When comparing the original Gyromax with the GyromaxSi, you can’t miss out the radical departures to the original design. Instead of being circular as one would expect of a typical balance wheel, the new version came shaped like a butterfly, with four asymmetric poising weights (masselots) and pure gold infills acting as the effective mass. Thanks to its radical shape and with a smaller rotational footprint, the aerodynamics of the GyromaxSi balance were able to allow a 15 percent gain in efficiency. Added to the Pulsomax escapement and in conjunction with the Spiromax balance, this new totally silicon regulation system became collectively known as the Oscillomax ensemble.
2017: Optimized Spiromax® balance spring & Travel Time correctors with compliant mechanism in steel
The next chapter to be added to the Advanced Research epic brought the world the Ref. 5650 Aquanaut Travel Time Patek Philippe “Advanced Research” in white gold, in a limited edition of 500 watches. With it Patek Philippe introduced two new innovations. The first came with an optimized and updated Spiromax® balance spring that boasted improved isochronism of the balance in the vertical positions, thanks to an inner boss (thicker part at the inner end). This progress accounted for several patents, allowing an accuracy rate of -1 to +2 seconds per day in comparison with a Patek Philippe Tourbillon watch. Since then, the optimized Spiromax® balance spring has been integrated in most Patek Philippe movements, especially in calibers 240, 215, 28-520 and 324.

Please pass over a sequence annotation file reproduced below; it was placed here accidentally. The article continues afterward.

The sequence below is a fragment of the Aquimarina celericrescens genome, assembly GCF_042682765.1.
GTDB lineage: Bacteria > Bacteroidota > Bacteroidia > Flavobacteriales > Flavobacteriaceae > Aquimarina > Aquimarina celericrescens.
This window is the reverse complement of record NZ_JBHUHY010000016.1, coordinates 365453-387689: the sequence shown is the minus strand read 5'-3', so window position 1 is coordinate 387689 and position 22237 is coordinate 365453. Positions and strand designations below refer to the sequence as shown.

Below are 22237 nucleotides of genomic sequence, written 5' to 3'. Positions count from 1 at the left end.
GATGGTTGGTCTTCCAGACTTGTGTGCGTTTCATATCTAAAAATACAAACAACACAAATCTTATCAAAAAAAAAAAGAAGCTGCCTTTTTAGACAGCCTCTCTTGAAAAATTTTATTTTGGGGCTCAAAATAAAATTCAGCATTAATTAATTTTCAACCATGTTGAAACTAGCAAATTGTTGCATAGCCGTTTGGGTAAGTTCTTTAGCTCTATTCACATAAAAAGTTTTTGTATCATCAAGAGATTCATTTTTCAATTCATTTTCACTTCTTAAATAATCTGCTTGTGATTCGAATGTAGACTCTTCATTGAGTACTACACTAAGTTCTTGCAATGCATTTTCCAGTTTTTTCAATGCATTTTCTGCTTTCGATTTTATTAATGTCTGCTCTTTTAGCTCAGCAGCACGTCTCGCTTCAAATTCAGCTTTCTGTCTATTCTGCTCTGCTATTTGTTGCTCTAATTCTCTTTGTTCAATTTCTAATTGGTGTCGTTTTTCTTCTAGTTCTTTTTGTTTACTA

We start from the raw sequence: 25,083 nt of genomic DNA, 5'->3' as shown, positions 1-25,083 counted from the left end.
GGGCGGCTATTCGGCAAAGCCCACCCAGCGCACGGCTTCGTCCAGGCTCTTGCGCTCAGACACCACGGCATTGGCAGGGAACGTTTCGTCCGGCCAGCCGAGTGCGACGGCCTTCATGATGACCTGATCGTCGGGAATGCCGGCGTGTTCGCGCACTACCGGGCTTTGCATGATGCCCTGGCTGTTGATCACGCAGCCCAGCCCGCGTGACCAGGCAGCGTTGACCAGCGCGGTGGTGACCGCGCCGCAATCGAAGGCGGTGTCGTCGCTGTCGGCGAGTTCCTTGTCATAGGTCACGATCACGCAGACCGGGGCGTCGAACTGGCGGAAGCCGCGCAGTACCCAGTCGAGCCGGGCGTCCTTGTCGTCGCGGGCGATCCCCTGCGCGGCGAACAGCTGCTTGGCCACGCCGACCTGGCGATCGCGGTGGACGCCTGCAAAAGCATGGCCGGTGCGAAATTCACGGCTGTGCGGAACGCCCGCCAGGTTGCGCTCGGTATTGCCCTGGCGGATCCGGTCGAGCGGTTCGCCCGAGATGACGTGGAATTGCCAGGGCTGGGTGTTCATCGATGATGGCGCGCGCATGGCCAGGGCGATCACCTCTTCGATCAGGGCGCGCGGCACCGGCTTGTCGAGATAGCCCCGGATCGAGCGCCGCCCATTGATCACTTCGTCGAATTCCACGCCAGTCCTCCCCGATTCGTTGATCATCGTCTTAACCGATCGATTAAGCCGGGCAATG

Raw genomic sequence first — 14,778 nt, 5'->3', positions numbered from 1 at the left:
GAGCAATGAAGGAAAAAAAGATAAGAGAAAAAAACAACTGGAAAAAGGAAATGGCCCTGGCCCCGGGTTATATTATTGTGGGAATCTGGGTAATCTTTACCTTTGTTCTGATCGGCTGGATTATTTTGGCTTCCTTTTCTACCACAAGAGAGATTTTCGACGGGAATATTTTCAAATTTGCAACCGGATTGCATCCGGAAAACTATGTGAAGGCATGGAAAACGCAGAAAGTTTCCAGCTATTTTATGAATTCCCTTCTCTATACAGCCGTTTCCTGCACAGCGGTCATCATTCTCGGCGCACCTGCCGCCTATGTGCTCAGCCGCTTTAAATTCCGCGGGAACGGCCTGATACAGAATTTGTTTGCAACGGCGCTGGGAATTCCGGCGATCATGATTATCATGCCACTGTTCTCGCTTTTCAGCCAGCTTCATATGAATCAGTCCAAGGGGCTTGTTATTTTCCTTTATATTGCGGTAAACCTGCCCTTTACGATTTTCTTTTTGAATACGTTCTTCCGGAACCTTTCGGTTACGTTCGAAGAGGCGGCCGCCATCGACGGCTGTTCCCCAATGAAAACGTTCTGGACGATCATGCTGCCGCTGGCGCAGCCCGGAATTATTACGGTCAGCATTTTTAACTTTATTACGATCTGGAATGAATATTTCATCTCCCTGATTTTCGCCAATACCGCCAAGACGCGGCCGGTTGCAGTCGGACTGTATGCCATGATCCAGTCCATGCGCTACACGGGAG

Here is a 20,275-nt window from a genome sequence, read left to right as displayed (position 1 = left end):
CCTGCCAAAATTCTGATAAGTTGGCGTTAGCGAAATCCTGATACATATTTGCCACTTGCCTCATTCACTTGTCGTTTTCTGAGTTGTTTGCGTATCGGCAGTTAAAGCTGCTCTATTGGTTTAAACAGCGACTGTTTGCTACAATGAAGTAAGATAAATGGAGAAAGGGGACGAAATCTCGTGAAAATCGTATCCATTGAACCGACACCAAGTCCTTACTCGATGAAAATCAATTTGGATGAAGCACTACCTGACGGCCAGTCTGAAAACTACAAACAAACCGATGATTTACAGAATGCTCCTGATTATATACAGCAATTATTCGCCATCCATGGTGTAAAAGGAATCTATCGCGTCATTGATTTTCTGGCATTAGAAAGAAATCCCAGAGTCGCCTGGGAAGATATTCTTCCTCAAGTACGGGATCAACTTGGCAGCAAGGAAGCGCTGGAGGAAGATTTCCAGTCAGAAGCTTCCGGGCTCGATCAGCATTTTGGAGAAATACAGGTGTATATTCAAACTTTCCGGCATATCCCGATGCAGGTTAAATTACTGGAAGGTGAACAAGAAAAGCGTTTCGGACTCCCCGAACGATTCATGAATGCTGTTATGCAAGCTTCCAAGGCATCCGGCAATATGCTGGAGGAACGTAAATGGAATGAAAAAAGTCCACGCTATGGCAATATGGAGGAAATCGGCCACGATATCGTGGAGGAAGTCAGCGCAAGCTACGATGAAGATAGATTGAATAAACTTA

The second innovation focuses on the Travel Time complication’s timezone corrector mechanism, which they had now managed to execute a integrated monobloc piece forged completely out of steel. The classical method of advancing indications — such as a timezone display, or a calendar, or a moonphase, or seriously just whatever — usually involves lots of blade springs, chunky levers, articulated slot joints, advancing wheels or levers, pawl-and ratchet mechanisms (unidirectional) or star-wheel-and-sautoir mechanisms (bidirectional).
Patek Philippe’s Advanced Research came up with a beautiful steel frame, with crisscrossing steel filaments flaring out into high-mass extremities, that condenses a bunch of components into a single efficient beast that is simultaneously robust and elastic. It has reduced a set of 37 parts to a system of 12. Fewer components mean less friction, less oil floating around the movement and less space needed.
Advanced Research Takes on the Minute Repeater